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Dan Berger: The sad decline of cabernets


For more than a decade, I have hoped for a miracle. Then last week I realized the worst: cabernet sauvignon has changed so appreciably that I fear we'll never see it in the way we once did.

Cabernet has undergone a makeover that has, probably forever, made it little more than a parody of itself, entering a realm that 20 years ago I would never have believed.

Today, California cabernet is a virtual wine, made to be consumed as an aperitif and as young as possible. A long book could be devoted to this sad tale of decline. What follows is a brief look at the collapse of what once was California's most prized possession.

First, let's look back on what cabernet used to be. It was dry red wine. It was aged in oak not for oaky flavor, but for maturity and complexity. It was modest in alcohol — 12.5 percent for the vast majority; a few "over-the-top" wines reached 13.5 percent.

Also, it was designed to be aged a little bit, and a few a lot longer. When very young, the wines were tannic and needed taming. I still have some 1970s cabs in the cellar that are in great shape.

Moreover, once the wines got some bottle age and a bit of bouquet, they went nicely with food. Since they had good acid levels, food was a near necessity, and the list included steaks, chops, stews, roasted chicken, game, and more.

What we have today, mainly at the $30-and-above price point, are wines that are the near antithesis of this: high in alcohol (almost nothing of supposed quality is less than 14.5 percent; some are 16 percent), very low acid levels (which almost guarantees that the wines won't age well), and actual residual sugar in many.

This is wine that some reviewers say smells like chocolate, mocha, smoke, and roasted nuts. These aren't aromas derived from fruit; they come from the smoked oak barrels in which the wines were aged, clearly an idea that was never at play decades ago.

The most telling — and damaging — aspect of today's cabernets is what I hear from wine makers, and always off the record. The phrasing may differ, but the sentiment is the same: "I may make Cabernet, but I don't drink it any more."

Just in the last week I got an e-mail from Napa Valley wine maker George Vierra, who wrote, "We just opened a bottle of 1980 Vichon Eisele Vineyards Cabernet, 12.5 percent alcohol. It had good color; fruity and herby nose, medium body, touch of astringency, correctly balanced, very long finish. I have a few more. Went great with leg of lamb."

Minutes later came an e-mail from Christian Miller, a wine marketing researcher: "We had a 1991 Simi regular cab yesterday that had aged beautifully. It would be fascinating to do a tasting of 10- or 20-year-old flagship wines vs. &‘secondary' wines to see which are aging better, although you might have to wait a few years to incorporate the full effect of the winemaking changes of recent years."

I was a judge at the San Francisco Chronicle wine competition last week and one flight of 60 cabernets was utterly disappointing: almost all were huge, ungainly red wines that had no aroma I ascribe to cabernet. And these oafs had no food compatibility whatever.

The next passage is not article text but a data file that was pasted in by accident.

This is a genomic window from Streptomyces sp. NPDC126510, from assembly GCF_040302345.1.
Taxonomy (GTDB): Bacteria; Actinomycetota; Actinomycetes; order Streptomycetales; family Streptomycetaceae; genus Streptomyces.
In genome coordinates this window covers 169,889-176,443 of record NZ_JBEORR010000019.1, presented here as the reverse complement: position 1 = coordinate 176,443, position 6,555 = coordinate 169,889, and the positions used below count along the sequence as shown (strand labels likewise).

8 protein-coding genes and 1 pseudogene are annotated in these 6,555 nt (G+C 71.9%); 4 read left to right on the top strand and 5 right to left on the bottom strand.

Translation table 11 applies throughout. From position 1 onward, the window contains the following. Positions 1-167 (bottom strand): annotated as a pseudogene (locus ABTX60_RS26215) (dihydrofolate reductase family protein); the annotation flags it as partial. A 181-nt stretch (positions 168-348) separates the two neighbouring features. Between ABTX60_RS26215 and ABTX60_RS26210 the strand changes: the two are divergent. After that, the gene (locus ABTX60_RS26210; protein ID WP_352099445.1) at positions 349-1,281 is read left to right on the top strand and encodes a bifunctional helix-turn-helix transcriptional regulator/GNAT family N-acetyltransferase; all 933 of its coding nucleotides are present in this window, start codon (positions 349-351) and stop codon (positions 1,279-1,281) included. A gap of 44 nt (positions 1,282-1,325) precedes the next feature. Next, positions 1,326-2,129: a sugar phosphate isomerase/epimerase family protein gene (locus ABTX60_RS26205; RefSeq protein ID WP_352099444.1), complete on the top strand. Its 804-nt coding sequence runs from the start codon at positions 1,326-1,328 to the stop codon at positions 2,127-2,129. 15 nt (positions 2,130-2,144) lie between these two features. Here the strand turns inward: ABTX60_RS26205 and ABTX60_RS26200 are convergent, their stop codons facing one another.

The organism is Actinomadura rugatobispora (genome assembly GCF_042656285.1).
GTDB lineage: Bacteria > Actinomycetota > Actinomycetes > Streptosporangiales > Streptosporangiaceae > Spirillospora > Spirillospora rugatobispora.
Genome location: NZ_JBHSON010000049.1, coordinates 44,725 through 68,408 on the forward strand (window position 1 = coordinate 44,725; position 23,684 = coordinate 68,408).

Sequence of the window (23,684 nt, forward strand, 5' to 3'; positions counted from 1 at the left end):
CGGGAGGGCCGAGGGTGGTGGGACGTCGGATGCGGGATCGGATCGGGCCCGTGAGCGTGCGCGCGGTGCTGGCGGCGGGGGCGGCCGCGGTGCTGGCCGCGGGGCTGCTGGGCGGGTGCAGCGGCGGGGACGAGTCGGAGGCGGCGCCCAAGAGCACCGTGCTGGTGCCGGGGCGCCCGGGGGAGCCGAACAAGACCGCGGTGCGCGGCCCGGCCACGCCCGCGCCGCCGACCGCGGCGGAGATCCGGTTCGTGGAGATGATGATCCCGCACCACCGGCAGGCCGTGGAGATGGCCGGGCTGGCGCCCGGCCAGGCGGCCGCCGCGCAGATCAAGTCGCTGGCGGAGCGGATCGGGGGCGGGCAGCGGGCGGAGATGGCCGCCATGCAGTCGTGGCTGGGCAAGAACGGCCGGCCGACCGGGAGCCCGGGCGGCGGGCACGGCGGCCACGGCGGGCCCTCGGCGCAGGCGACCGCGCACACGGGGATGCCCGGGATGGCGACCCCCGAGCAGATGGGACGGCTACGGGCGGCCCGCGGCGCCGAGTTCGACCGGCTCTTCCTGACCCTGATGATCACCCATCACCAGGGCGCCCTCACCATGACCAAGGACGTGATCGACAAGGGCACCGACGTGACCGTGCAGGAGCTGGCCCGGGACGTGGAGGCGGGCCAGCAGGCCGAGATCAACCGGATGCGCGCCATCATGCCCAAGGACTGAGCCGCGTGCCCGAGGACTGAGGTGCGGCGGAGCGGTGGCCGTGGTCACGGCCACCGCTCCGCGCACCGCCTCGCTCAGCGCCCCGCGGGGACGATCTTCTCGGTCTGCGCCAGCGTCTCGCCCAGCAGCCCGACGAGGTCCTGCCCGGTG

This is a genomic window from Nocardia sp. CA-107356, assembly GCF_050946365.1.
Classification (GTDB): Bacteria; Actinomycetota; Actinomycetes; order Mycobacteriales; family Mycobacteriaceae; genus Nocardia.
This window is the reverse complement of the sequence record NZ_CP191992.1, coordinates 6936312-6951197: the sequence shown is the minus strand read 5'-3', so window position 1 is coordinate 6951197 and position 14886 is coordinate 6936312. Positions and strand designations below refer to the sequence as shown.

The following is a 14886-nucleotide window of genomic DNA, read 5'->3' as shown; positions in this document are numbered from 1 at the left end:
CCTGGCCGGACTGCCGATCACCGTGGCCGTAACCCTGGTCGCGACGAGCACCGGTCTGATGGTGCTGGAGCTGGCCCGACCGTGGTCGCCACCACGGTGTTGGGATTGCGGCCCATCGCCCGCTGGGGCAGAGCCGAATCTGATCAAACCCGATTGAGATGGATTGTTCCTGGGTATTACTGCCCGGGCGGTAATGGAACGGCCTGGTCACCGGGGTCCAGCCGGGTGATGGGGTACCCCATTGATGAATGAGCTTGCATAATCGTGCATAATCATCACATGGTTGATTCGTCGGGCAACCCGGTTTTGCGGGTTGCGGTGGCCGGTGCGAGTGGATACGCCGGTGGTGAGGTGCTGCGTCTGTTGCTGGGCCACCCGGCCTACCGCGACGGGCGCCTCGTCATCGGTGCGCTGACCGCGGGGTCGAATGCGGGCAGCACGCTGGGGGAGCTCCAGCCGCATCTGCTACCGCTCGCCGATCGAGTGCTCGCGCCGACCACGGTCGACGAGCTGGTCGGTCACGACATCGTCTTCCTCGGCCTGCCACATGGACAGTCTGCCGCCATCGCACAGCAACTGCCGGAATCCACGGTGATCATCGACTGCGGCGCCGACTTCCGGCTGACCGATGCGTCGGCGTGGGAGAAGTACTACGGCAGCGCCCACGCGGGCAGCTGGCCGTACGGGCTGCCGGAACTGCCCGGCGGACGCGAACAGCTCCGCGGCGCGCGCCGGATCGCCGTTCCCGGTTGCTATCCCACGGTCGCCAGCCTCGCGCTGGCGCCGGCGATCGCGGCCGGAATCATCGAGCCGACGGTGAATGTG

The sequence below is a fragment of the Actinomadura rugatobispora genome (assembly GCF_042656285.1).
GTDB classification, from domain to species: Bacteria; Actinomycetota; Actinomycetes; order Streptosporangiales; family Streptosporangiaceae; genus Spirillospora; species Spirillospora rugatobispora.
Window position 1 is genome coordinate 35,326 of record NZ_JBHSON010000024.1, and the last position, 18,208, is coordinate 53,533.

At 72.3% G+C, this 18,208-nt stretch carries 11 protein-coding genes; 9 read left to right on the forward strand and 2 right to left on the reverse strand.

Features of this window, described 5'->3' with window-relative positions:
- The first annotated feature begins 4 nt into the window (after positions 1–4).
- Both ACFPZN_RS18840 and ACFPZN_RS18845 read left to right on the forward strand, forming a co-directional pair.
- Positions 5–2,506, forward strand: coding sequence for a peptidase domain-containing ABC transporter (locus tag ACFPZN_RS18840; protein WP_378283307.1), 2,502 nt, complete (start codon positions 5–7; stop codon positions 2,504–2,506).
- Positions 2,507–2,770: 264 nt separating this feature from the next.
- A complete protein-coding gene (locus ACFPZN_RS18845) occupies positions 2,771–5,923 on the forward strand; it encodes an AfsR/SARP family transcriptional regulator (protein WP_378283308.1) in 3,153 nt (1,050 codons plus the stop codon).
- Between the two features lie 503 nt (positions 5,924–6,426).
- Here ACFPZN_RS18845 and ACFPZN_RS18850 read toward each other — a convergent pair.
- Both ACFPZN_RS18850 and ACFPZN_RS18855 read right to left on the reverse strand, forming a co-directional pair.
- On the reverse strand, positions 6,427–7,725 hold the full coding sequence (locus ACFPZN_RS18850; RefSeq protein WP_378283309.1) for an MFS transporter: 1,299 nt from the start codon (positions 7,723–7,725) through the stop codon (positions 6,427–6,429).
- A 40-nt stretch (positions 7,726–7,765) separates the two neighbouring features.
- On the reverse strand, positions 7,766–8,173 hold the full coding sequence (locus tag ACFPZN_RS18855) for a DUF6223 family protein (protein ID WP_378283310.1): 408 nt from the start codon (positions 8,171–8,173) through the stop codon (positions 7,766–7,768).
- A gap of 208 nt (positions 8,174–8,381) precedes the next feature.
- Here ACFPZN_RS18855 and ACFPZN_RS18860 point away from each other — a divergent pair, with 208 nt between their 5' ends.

The fact that today's cabs don't work with food prompted me to suggest that maybe they'd go with chocolate, to which a wine writing colleague argued, "What?! And ruin good chocolate?"

There are complicated reasons for this turnabout, but the bottom line is that we may have lost cabernet for all time. I can't drink them young; I can't imagine they will age well, and I cannot figure out why so many people are still buying them.

Is it political correctness? It certainly can't be for the reasons we adored the grape and the wine decades ago. Have today's consumers all been brainwashed?

Sure, a few elegant cabernets are still being made, but they are so rare as to be on a list of endangered species. (Curiously, some are reasonably priced, and probably because they don't smell like chocolate.)

I hear rumors that wine makers are trying to cut back on alcohols. But we are locked in to a system that calls for this sort of mediocrity. And in some ways, the current situation is really laughable since the more you pay for a wine, the more likely it is to be weird and unlike cabernet.

<CF102>P.S. </CF>— Is there any connection to the decline in cabernet style and the dramatically increased sales of pinot noir?

<NO1>Add for Press Democrat

<NO>[SUBHEAD_RAG_]<IP0>Mirepoix changes

<MC>A popular Sonoma County restaurant has changed its modus operandi and the results are a challenge to the best in the area.

Mirepoix in Windsor has changed its format to a prix fixe (four, five or six courses, $45, $55, $65) menu with mostly new items. The restaurant has been redesigned with new chairs, fewer dining spots (only 20 seats), and superb servers.

In addition, owners Matthew and Bryan Bousquet will open the new Bistro M on Jan. 18 in the physical location where Langley's on the Green once stood, 610 McClelland Drive. Bistro M will have the same menu as the old Mirepoix with lower prices and added dishes.

The new Mirepoix now offers a quiet, upscale menu that displays Matthew's culinary skills, putting the restaurant in the same league with Cyrus in Healdsburg and numerous white tablecloth places in San Francisco.

<NO1>

<NO><CF103>Wine of the Week:</CF> 2006 Tudal Cabernet Sauvignon, Napa Valley ($45) — Lovely rendition of cabernet with a trace of dried thyme and sage along with red and black cherry, and a perfectly balanced mid-palate; just 13.8 percent alcohol and good structure for aging a decade.

Dan Berger lives in Sonoma County where he publishes "Vintage Experiences," a weekly wine newsletter. Write to him at danberger@rocketm